TV

Go Read This | Like Dropbox For TV, Chromecast Changes The Game | LinkedIn

Interesting and smart stuff:

In the same way that making automobiles smartphone-compatible has proven to be vastly superior (and more cost-effective) than reinventing smartphone functionality and building it into every car’s dashboard, the television set paradigm has just shifted. Why pay extra for expensive technology built into your screen when you can bring your own bell and whistle to any screen you want?

That’s exactly what Google is saying with Chromecast.

While an arms race among television makers has been mustering over the development of “smart TV” that lets people use the Internet on the biggest screen in the house, Chromecast is like Dropbox for TV. Everywhere you go, you can have your stuff, on any screen, doesn’t matter if it’s “smart”, dumb, big, or small. And you can use your frigging phone or mouse instead of a remote. I think it’s one of the smartest moves the company has made in some time.

via Like Dropbox For TV, Chromecast Changes The Game | LinkedIn.

Why The Kindle Fire Worries Me

The Kindle Fire is a beautiful device (and by that I mean it looks pretty nice from a distance). What’s more, it’s at the right price and has a library of content to beat the best on offer. Yet I find it worrying, exceptionally worrying.

Worrying because it marks a shift away from a singular focus on digital books and towards other media forms. Digital books (and their publishers, traditional and self) have benefitted from Amazon’s desire to move their consumers towards digital consumption and purchasing. Benefitted enormously.

Amazon’s strategy though, as the launch of Fire makes clear, is about ALL media forms not just books. As the company builds digital sales of those media (a MUCH bigger market than books), digital books will become less important overall. At some point it may just be the case that they will cease development of a dedicated ereader, just as Apple is close to ceasing the development of a dedicated music player (or at least has relegated the music only devices to the bottom rung of its offering).

More importantly, Amazon is popularising mobile, digital media consumption and at relatively cheap prices. This long-term strategy is all the time building the competition plain text ebooks face.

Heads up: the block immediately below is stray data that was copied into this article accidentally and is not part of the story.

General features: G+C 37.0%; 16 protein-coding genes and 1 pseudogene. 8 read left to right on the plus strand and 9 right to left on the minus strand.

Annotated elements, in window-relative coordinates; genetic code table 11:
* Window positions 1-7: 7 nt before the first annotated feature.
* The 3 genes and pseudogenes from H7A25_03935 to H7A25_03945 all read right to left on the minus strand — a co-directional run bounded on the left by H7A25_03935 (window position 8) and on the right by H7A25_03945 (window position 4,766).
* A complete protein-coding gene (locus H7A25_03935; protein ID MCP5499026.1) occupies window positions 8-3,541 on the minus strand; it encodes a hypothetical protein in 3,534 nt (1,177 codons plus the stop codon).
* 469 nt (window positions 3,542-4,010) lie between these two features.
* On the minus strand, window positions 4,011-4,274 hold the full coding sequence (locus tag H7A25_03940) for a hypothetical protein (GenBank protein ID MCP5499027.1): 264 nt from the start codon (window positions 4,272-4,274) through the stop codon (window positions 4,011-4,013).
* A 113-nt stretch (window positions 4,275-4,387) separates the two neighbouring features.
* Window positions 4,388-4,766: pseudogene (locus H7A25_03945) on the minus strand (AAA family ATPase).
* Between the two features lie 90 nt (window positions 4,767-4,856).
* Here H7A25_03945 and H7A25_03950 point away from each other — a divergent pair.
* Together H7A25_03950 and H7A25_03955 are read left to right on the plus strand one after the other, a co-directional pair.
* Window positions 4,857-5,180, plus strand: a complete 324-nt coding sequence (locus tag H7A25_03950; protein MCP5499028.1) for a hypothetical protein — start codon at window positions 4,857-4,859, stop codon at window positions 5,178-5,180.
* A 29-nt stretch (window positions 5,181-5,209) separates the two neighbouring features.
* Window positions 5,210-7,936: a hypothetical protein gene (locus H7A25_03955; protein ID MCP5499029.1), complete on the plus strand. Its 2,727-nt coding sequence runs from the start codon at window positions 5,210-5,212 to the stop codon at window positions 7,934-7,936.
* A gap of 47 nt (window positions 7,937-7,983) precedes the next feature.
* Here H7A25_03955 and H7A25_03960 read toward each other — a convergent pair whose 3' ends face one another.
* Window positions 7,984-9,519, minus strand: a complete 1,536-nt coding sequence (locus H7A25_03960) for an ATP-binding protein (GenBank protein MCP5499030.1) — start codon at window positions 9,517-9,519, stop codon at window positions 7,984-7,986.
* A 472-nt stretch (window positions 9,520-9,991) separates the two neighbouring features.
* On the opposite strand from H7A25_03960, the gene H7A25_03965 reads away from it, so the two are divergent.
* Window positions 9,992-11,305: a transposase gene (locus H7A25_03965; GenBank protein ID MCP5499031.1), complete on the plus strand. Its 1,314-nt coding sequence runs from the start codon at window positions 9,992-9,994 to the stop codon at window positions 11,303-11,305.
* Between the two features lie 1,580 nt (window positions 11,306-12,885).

There is only so much audience attention to go around and as mobile gaming, tv and film watching and web browsing become possible for everyone, it is just possible that digital books will lose out*. Of course maybe the audience that moves digital will be big enough for this to not be an issue, but even so book publishers and authors will need to compete with movies, games and music much more directly and immediately than they have in the past.

The possibility then that the Kindle Fire presents is one where the dedicated device that has done so much to build the digital book market is, however distantly, headed for a quiet retirement and the publishers who think they have it all so sorted now are going to faced a changed game yet again.

But maybe these are just wasted fears! I certainly hope so.
Eoin

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* I’m a pessimist on this score and think that possible is a definite.

Quick Link | How Apple Just Disrupted the Cable Guys | Epicenter | Wired.com

Interesting view. Personally, I’m not sold. Maybe it’s the non-US based thing.

In the Apple TV ecosystem, the phone is not just an iOS controller, it is the hub of a new personal mobile media center. Don’t get distracted by Apple’s video rental service. It sucks, for now, and won’t get people to cut the cable. But they will buy the Apple TV box, because it is cheap and they have iPhones and iPods and iPads, and they see the inexorable logic of closing the loop between their Macs and their phones and their mobile media devices and their TVs.

This loop will make it really easy for people to start consuming new kinds of content on their TVs. I bet they’ll start to use it. A lot. This is what is disruptive about the new Apple TV, not the $99 price or the rental service. Apple TV is a paradigm shift, because you always have your phone but no one lets you integrate your phone into the media center.

via How Apple Just Disrupted the Cable Guys | Epicenter | Wired.com.